16. llewelly says:

    I don’t have any opinions on Harry Potter posters. I think the bird photos are beautiful, but when I’d said that 10 or so times I thought that you had gotten the general idea, and I haven’t had anything new to say about them. I don’t feel inclined to comment on the research-related posts because almost all of them are well outside my areas knowledge.

    I think if you want a lot of comments you need to piss off another science blogger. Or at least make rude remarks about his bald head.

  17. Chris Rowan says:

    Hey, it could just be that all your thousands of readers just agree with absolutely everything you say, thus making commenting superfluous. That’s what I tell myself anyway 😉
    More seriously, as energetic as the hundred- and thousand-comment threads at places like Pharyngula are, there are certain advantages to getting only a few well-thought out comments on posts; for a start, the discussion stays relevent to the original topic!
    Also, as this post nicely demonstrates, if you specifically ask for readers’ opinions, you tend to get them…

  18. Kevin L. says:

    Lurker, here. Like some of the folks above me, I only ever click through to a thread to comment if I have something tremendous to say. Many times I have clicked to comment and then decided not to because, well, I didn’t see any real point.
    My proverbial silence also has a lot to do with the fact that I use Google Reader for almost everything I do or read on the Internet each day. Unless something really grabs my interest, I may not even bother reading the whole post – and that applies to every feed to which I subscribe.

  19. Chris' Wills says:

    I’m just shy and retiring :o)
    Though some of the fault may lie in the fact that I most often agree with what you write or, as on the science stuff, you normally explain it very clearly.
    I do like the bird photographs and I think the subway photographs are excellent.
    Have fun in Londinium.

  20. Selasphorus says:

    I’m a brand new reader, so I don’t know that I have much to add, but hi. 🙂
    Acknowledging comments definitely is a great way to encourage more comments, though… I say this from the experience of my personal blog.

  21. sara says:

    I imagine that there are many bird-watchers among your readership; bird-watchers know to comment only when necessary.
    And while, fixating on and baiting the obvious low-life in the world and especially nation (as some so-called Science Bloggers do) will earn you a lot of stupid comments, I do not think that it is particularly scientific or at all interesting at this point.

  22. the bird images are provided for free by a variety of people who love to photograph birds and other animals (and nature scenes, although i’ve been focusing on birds lately), nearly all of whom are amateurs, although a professional photographer or two will contribute some images from time to time. my goal for sharing their images is to give them a bigger audience than they might otherwise enjoy, and to help bring them to the attention of magazine editors who might be looking for a photographer. i know it is a thrill for many of them to hear from my readers about their images, especially those who photographers are just getting over their own shyness about their abilities.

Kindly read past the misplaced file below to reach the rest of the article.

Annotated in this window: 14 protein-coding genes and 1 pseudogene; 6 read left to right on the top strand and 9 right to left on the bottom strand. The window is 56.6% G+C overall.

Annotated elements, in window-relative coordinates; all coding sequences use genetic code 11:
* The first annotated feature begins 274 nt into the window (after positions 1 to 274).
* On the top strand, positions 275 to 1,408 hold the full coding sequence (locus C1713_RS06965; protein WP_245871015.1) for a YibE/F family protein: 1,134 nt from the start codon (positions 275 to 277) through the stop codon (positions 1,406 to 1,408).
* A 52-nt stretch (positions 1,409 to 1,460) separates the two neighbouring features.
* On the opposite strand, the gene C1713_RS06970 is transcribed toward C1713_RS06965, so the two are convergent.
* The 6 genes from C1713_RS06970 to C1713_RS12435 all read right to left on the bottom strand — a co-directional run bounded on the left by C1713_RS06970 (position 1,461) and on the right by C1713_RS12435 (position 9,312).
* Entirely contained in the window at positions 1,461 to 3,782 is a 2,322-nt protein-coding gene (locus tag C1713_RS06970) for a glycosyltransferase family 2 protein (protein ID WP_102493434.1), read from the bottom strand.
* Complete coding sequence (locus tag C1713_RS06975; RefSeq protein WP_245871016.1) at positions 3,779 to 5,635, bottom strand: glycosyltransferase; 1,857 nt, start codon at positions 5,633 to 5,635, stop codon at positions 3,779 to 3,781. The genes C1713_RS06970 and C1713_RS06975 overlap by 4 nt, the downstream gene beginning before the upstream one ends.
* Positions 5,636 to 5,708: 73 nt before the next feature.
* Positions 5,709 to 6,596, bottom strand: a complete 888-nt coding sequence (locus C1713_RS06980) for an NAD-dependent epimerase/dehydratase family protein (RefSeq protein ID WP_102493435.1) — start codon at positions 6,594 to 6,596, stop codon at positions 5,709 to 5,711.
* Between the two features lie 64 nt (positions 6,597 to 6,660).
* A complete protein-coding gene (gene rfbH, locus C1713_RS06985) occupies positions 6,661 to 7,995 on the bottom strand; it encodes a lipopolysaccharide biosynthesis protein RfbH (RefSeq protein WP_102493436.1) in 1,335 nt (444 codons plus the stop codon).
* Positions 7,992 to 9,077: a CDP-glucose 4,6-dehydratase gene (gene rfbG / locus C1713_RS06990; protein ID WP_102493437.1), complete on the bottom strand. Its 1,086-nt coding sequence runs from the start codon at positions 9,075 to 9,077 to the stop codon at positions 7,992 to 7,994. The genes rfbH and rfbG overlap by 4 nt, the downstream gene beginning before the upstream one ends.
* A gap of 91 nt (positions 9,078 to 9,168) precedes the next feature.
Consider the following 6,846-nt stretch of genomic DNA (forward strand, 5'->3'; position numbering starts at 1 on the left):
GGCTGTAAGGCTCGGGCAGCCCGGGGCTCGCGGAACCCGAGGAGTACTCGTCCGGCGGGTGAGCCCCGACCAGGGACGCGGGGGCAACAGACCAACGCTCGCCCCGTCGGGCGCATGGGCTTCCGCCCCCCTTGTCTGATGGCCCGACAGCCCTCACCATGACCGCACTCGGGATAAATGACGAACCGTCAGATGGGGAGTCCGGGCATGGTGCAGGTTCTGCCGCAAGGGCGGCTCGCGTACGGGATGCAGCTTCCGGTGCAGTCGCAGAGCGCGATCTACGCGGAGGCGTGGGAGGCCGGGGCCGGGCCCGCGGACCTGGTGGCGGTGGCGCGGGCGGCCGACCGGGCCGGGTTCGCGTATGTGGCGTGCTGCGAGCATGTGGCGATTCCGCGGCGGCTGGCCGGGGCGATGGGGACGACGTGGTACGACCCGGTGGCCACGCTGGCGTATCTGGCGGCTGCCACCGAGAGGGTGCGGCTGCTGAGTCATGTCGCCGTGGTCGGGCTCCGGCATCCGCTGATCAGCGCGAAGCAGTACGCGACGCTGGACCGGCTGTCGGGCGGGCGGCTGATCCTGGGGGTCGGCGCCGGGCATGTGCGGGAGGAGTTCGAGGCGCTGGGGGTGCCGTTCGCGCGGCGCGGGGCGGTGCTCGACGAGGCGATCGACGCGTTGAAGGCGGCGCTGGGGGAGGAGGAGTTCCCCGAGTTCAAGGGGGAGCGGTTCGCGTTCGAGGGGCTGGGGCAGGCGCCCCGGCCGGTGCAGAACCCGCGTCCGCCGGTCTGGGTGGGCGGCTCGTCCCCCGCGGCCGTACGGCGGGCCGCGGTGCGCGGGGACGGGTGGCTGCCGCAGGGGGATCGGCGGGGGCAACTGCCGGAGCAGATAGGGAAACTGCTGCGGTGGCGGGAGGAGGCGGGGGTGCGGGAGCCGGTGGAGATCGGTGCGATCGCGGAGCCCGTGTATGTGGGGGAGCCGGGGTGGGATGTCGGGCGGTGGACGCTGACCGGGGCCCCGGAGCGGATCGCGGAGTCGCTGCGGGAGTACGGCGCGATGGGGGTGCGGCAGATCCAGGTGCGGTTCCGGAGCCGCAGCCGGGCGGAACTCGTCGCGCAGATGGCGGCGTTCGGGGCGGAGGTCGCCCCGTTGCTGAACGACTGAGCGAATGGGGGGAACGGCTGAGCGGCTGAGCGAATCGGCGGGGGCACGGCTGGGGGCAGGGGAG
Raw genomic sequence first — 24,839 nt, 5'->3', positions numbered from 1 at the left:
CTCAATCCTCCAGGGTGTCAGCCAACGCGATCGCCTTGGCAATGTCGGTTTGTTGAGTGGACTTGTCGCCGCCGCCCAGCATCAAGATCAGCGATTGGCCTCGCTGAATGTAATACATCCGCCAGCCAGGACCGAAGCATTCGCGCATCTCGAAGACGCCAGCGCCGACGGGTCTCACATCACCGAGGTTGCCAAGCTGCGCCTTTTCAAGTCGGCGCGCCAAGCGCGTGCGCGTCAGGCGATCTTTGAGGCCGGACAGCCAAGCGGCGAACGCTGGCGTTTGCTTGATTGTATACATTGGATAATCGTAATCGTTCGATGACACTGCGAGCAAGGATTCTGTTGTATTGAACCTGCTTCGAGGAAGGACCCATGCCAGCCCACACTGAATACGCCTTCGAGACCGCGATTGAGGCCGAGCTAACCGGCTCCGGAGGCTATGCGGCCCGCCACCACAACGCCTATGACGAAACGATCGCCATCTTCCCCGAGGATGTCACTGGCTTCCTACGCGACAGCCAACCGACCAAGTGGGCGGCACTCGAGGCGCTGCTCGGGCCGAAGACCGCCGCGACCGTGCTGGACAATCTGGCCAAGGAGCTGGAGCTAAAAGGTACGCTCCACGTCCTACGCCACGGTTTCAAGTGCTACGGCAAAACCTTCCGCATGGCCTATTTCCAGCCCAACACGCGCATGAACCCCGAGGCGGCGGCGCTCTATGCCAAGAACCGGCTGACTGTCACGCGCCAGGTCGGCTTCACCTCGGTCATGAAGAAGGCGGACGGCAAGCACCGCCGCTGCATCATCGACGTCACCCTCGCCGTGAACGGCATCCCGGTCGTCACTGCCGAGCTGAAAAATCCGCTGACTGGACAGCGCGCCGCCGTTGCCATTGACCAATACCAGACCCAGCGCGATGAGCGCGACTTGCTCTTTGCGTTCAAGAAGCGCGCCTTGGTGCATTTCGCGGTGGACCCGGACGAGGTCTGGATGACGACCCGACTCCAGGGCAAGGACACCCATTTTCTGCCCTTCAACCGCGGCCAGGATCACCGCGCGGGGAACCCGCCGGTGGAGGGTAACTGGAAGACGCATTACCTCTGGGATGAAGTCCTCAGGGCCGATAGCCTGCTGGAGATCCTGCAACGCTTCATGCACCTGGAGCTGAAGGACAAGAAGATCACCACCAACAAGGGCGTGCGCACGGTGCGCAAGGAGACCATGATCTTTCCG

at the suggestion of several readers, i’ve tried to interview some of them, but they don’t respond to that sort of thing, at least they haven’t yet. however, if you have photography questions, feel free to post them to the image that inspired the questions, and hopefully the photographer will respond.
    the overall birdyness of this blog is my contention that nearly everything that we know about the biological sciences, animal behavior and economics is something we learned from birds; studying them, watching them, or living with them. so nearly any topic you can name has a bird angle to it. well, except horse racing.
    oooo, there are bald science bloggers? actually, the rumor i’ve heard about bald heads on men is that “grass doesn’t grow on a busy street” .. an aphorism that makes sense although i wouldn’t know if it’s true.
    i love neew readers, so hello back to you, selasphorus (are you a rufous or allen’s hummingbird?)
    i do have a book review i hope to finish before i go to londinium that should get a few comments (it’s a book about atheism).

  23. If google is to be trusted (I’m not really sure it is) then across this site I’ve posted seven times here, five times at Pharyngula, and once at Tet Zoo. So I guess I could afford to be a bit more chatty (although I’m certain google missed some results there).
    As for what you could do to promote more comment, I’m afraid I can’t think of a thing, you produce and absolutely fabulous and thoroughly readable blog. I guess you have to accept that there are a wide range of reasons why a particular person may choose to comment or not to comment on a particular post, and you shouldn’t fall in to the trap of assuming a lack of responses means a lack of interest.
    I’m sure there’s a sociology paper just waiting to be written on blog commenting habits and the factors affecting them.

  24. DeafScientist says:

    Not sure which of the threads to drop this in, but I thing measuring “success” by number of repeat visitors is more meaningful than number of comments. I’m a bit out of time to expand on this, but I’ll try post in the more recent thread on this issue later.
    But one more point while I’m writing: I like some of the quieter corners of the blogosphere. The more “heated” threads in Pharyngula’s and the like can wear thin after a bit if your real interest is science and conversation without some idiot twisting your words or attacking you or whatever.

  25. DeafScientist says:

    Whoops. I replied to a tab I left open without refreshing it… it had 2 replies when I posted and I see we’re now at 20-odd, so my post has crossed most of the thread… oh, well!
    Just a thought for posters/lurkers: if you like a “quiet” blog, pop up once in a while to let the blogger know. Unless they have statistics on the number of repeat visits, your comment may be the only way that they know people “hang out” rather that “shoot through while looking for something else”.
    One of my favourite science blogs is very quiet, but has great articles. Being noisy doesn’t mean its the best in my opinion.

  26. David Harmon says: